Companies pushing cables with mystical properties are the snake oil salesmen of the digital era. The market for high-end HDMI cables is a classic buyer-beware fable. Look ye on the blighted hellscape of cables sorted Price: High to Low on Amazon, and despair.
A mere $10,500 is enough to acquire 20 blessed meters of Wireworld’s flagship Platinum Starlight 7 cable, which promises the richest sound and most vivid imaging possible—this, despite the fact that science has proven all HDMI cables are the same. The subject has inspired impassioned blogs from engineers, gearheads and A/V experts, but some buyers still insist their pricey cables work wonders. If your audio rig sounds richer to you after spending that much on a cord, you can probably chalk it up to a case of consumer Stockholm Syndrome.
Companies like Wireworld also take advantage of confusion about USB cable quality. That’s why the USB version of the Starlight 7 retails for a stiff $140. What does that $140 really buy you? At the risk of sounding too holistic, understanding USB cable quality is really about, like, understanding yourself. (You’re right, too holistic.)
USB Cable Quality: Transfer Rate, A/V and Charging
Before you trade in your car to upgrade your connections, it’s important to consider what your cables are for. Unlike HDMI, USB is multipurpose. It can be used to charge electronics, transfer data and send A/V information from a source to watch on other devices. There have been several real improvements in USB cable quality in recent years. We’ve talked about why the compact, reversible USB-C is a major improvement on previous models like micro USB. It’s likely to become the standard for new gadgets. It’s also helping to usher in the era of the powerful USB 3.1, which pumps out 100 watts of power for super-fast charging and enables 10GB/s transfer speeds. The potential of USB charge-sharing alone could force us to rethink how we power our devices.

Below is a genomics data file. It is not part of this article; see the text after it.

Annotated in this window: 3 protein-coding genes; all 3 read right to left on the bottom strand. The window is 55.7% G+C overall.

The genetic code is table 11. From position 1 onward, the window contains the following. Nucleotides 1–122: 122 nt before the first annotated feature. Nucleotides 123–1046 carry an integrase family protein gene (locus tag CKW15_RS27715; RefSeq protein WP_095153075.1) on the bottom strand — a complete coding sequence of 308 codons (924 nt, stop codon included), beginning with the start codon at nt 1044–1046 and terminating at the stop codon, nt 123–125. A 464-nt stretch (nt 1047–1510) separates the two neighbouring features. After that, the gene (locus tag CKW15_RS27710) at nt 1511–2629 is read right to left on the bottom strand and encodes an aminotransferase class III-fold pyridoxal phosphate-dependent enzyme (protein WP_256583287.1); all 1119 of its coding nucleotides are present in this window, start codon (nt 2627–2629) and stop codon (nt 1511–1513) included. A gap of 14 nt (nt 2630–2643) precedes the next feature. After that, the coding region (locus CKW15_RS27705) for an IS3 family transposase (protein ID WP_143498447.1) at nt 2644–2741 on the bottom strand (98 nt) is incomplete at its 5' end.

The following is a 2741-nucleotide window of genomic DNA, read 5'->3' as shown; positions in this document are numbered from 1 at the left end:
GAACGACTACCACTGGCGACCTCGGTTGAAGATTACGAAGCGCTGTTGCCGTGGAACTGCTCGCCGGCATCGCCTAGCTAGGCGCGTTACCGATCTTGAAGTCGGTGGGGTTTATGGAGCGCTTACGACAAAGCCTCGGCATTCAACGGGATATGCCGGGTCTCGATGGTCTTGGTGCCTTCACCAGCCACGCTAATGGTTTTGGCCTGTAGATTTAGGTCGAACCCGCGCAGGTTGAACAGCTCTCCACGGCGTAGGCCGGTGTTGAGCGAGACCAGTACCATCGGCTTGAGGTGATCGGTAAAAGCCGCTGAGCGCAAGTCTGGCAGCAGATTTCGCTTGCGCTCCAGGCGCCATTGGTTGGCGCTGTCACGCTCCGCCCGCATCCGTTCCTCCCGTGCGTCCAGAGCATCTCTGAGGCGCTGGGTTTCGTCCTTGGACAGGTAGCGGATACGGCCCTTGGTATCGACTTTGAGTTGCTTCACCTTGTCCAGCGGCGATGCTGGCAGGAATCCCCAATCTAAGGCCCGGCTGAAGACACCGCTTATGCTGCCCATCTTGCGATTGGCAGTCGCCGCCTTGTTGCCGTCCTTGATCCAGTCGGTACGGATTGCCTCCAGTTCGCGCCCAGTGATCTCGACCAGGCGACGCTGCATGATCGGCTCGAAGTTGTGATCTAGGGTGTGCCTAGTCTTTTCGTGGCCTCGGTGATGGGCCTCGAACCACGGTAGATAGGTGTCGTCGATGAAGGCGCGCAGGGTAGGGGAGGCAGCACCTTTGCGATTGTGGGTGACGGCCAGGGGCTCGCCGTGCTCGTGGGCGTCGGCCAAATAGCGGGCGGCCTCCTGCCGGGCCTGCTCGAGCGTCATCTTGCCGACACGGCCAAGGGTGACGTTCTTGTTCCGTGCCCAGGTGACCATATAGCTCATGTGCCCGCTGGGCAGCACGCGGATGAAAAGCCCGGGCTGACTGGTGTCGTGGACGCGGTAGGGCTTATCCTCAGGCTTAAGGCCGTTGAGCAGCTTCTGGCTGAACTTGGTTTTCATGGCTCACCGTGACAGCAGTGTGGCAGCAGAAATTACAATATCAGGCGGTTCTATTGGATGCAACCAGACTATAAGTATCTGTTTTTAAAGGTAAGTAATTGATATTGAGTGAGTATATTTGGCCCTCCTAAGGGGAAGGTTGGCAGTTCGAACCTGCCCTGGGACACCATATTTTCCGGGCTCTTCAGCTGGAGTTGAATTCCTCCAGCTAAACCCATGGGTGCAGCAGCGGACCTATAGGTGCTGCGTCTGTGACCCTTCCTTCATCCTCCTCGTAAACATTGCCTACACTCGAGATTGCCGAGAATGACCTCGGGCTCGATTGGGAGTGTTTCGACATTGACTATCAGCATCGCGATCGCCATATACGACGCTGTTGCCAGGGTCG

Here’s the thing though. USB 3.1 is basically the steak, and the rest is all garnish. A bargain basement 3.1 cable will beat a 2.0 cable every time, even if that 2.0 is encrusted in diamonds. When it comes to charging speeds, or data transfer, the difference in USB cable quality between 3.1 and previous models is immediately obvious. But between two 3.1 cables, there’s essentially no difference in performance unless one of the two is poorly manufactured or damaged.
Right Choice, Right Price
Throw out the marketing babble and look at the product specs. A 3.1 cable will perform well because 3.1 is the latest and best tech. But is the cable the length you need? (There is some evidence that shorter and thicker cables are often better for charging.) Is it well-manufactured and durable? Are you buying it from a stand in the subway because you forgot yours at home? USB cable quality is very much determined by your needs. If you’ve made the right choice, you’ll never have to think about your cable because it just works.
Forgive the plug (no pun intended), but we think RAVPower’s selection of cables hits the balance customers need between quality and price. Ours run from $5.99 to $15.99 for multi-packs, and are manufactured to the highest standards.
2 Replies to “Drop the $10,000 Cable: The Truth About USB Cable Quality”
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